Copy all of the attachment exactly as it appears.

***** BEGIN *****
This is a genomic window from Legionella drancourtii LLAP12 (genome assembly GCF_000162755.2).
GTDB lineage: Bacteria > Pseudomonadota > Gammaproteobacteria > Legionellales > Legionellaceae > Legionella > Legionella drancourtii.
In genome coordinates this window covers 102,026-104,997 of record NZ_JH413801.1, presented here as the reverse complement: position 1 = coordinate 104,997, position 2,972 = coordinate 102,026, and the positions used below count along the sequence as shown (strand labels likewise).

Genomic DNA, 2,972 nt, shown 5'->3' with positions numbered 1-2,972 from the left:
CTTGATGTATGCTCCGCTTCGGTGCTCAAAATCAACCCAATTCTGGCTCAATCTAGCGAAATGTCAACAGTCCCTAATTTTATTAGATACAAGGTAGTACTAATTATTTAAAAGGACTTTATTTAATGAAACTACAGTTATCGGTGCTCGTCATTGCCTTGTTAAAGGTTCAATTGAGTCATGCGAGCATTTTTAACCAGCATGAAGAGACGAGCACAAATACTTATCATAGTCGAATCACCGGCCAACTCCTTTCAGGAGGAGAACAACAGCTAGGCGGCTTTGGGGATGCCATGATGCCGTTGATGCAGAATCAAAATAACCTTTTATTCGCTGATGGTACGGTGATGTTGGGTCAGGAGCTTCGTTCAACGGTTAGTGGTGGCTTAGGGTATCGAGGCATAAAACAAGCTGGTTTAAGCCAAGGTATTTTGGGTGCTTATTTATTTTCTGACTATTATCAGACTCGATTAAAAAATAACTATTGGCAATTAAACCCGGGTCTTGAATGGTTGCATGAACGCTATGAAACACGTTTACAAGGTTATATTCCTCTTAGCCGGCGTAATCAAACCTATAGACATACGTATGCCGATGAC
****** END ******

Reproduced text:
This is a genomic window from Legionella drancourtii LLAP12 (genome assembly GCF_000162755.2).
GTDB lineage: Bacteria > Pseudomonadota > Gammaproteobacteria > Legionellales > Legionellaceae > Legionella > Legionella drancourtii.
In genome coordinates this window covers 102,026-104,997 of record NZ_JH413801.1, presented here as the reverse complement: position 1 = coordinate 104,997, position 2,972 = coordinate 102,026, and the positions used below count along the sequence as shown (strand labels likewise).

Genomic DNA, 2,972 nt, shown 5'->3' with positions numbered 1-2,972 from the left:
CTTGATGTATGCTCCGCTTCGGTGCTCAAAATCAACCCAATTCTGGCTCAATCTAGCGAAATGTCAACAGTCCCTAATTTTATTAGATACAAGGTAGTACTAATTATTTAAAAGGACTTTATTTAATGAAACTACAGTTATCGGTGCTCGTCATTGCCTTGTTAAAGGTTCAATTGAGTCATGCGAGCATTTTTAACCAGCATGAAGAGACGAGCACAAATACTTATCATAGTCGAATCACCGGCCAACTCCTTTCAGGAGGAGAACAACAGCTAGGCGGCTTTGGGGATGCCATGATGCCGTTGATGCAGAATCAAAATAACCTTTTATTCGCTGATGGTACGGTGATGTTGGGTCAGGAGCTTCGTTCAACGGTTAGTGGTGGCTTAGGGTATCGAGGCATAAAACAAGCTGGTTTAAGCCAAGGTATTTTGGGTGCTTATTTATTTTCTGACTATTATCAGACTCGATTAAAAAATAACTATTGGCAATTAAACCCGGGTCTTGAATGGTTGCATGAACGCTATGAAACACGTTTACAAGGTTATATTCCTCTTAGCCGGCGTAATCAAACCTATAGACATACGTATGCCGATGAC